A Rough Guide to Swindon: Introduction
This section of the blog is going to be rather different from my other posts. Where they are written in my own voice, these are going to be written as if for a rough guide to Swindon so, therefore, from a neutral viewpoint describing things as they are and the merits or otherwise of visiting them.
The inspiration for this stems from a travel writing module I undertook in my 3rd and final year of a BA Hons degree in English and English language. The pieces on the Magic Roundabout and the West Swindon sculpture trail were written for my coursework portfolio for that module. So this new section of the blog is dedicated to Professor Robin Jarvis and Dr Melanie Ord of UWE’s English department for their support and guidance. Thank you both.
So to get it started here’s a draft of what could serve as an introduction to just such a book. It’s most definitely not a ‘finished’ piece but a serving suggestion as it were.
Swindon is a large town within the Borough of Swindon and the county of Wiltshire in South West England.
The home of the Great Western Railway, Swindon has excellent rail links to Bristol, 64 km to the west, Reading 64 km to the east and London, 130 km to the east and also to Bath. Additionally there are good road links to Cheltenham, Cirencester, Oxford and the Cotswolds. Featuring a number of decent hotels: The Marriott, the Hilton, a Jury’s Inn and a selection of budget hotels these combined factors certainly make Swindon an excellent base from which to explore the surrounding area. However, Swindon itself has many attractions that are well worth seeking out. Despite being the butt of many comedians’ jokes and having a dispiriting skin in places this is a many faceted town worthy of closer examination.
Swindon is a town of two halves. The original Swindon, Old Town as it is referred to, sits atop a hill. This is an attractive area with many coffee shops, bars and pubs. Old Town is home to Swindon’s museum and art gallery which houses a decent art collection – the displays of which vary periodically. There is also an art’s centre, the town gardens – a Victorian park complete with aviary and bandstand – and The Lawns, once the Goddard family estate but now another public park with spectacular views across the town towards Highworth.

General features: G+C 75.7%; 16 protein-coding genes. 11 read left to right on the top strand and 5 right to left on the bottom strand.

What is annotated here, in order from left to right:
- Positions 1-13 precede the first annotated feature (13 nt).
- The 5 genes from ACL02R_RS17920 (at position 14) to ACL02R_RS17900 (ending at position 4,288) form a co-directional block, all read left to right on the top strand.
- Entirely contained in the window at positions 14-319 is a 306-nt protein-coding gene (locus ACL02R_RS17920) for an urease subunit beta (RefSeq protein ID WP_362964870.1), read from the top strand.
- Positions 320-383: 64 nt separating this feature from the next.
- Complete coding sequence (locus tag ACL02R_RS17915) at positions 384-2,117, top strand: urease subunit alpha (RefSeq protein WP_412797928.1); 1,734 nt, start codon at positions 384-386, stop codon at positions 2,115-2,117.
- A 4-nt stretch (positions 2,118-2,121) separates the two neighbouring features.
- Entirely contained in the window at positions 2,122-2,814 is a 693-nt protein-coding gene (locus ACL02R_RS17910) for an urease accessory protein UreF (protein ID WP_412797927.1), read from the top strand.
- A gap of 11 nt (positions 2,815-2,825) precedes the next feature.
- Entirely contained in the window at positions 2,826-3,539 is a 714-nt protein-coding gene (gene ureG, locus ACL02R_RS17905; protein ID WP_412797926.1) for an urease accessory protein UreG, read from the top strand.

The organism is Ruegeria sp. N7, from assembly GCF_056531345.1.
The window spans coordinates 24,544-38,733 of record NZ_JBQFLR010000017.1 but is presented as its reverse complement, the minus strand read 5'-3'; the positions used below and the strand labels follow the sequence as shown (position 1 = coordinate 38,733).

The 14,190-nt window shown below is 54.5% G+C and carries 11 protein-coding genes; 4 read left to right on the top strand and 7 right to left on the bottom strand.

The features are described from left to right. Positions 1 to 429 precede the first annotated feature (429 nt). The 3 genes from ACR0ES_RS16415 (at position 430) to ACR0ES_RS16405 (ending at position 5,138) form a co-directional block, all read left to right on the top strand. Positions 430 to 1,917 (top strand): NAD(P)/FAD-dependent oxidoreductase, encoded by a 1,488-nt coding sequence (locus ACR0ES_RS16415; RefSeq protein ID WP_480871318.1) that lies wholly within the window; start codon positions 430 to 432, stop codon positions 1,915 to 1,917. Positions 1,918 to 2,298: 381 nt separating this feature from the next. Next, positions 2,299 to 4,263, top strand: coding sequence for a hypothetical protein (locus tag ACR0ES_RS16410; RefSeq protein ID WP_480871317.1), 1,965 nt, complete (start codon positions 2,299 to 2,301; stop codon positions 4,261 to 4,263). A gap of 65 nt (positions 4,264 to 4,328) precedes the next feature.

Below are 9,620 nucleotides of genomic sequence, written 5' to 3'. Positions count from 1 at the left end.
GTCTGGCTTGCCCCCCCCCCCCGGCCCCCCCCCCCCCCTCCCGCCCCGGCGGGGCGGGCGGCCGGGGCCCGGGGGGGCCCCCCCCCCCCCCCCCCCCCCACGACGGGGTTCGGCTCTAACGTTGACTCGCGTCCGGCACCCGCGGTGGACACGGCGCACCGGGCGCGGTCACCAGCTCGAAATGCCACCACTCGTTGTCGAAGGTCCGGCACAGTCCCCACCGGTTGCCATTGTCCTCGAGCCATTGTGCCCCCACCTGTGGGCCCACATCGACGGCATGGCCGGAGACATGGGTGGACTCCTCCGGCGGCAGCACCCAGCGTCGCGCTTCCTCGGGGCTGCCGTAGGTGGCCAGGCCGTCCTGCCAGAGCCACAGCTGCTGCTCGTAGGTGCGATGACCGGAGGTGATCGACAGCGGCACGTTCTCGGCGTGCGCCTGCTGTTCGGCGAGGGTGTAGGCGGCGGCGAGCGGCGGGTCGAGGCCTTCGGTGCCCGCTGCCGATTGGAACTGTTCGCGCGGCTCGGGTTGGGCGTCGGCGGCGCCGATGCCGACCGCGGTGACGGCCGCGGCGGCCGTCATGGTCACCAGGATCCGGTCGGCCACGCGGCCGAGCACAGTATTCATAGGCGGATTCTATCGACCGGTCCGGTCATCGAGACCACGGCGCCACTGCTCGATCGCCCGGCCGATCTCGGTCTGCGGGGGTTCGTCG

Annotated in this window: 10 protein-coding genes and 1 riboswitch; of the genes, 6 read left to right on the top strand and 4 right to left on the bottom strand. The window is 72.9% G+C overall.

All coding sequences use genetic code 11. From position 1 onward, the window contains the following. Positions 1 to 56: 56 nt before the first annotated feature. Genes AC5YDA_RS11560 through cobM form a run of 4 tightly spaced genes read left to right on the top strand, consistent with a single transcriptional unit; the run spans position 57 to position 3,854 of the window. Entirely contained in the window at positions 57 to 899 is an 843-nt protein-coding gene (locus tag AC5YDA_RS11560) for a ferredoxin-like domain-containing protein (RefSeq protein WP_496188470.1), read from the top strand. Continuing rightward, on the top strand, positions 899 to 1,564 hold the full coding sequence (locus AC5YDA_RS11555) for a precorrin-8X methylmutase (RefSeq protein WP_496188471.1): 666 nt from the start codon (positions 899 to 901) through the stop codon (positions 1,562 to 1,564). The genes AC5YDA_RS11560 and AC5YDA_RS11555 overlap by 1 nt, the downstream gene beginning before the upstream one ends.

Down the hill is the new Swindon born of Brunel’s railway and later the car industry. Neither particularly ugly nor particularly attractive the new town merits visiting if only for the vestiges of history to be found, notably the Railway Village – the housing built by Brunel for occupation by the men and women who toiled in his mighty GWR workshops. Paying homage to them is the renowned STEAM – the museum of the Great Western Railway. It has some decent shopping in the form of the Designer Outlet Village. Formed from the ashes of the great GWR works the outlet centre makes a historic supplement to the town centre, all of which is pleasantly pedestrianised.
Two other interesting museums in Swindon are the Museum of Computing and the Richard Jefferies museum. Though small-scale they are worth getting to if their subject matter is of interest to you. The former is located near the central library where you will find the tourist information centre. Unfortunately by dint of being situated in the library the tourist information desk is not open on Bank Holidays – the very time when a visitor may well venture to Swindon. The latter is right by Coate Water, another large park area that has a pitch and putt facility, lovely walks, a children’s play area and a miniature railway. At the time of writing the mini railway is being extended and will include a halt right by the Richard Jefferies museum.
To the west of the town centre is Lydiard Park and house, once the ancestral home of the Viscounts Bolingbroke. The town further boasts a range of leisure facilities and, spread across the town, an interesting collection of public art much of it on walking and cycle paths of which Swindon also has many.
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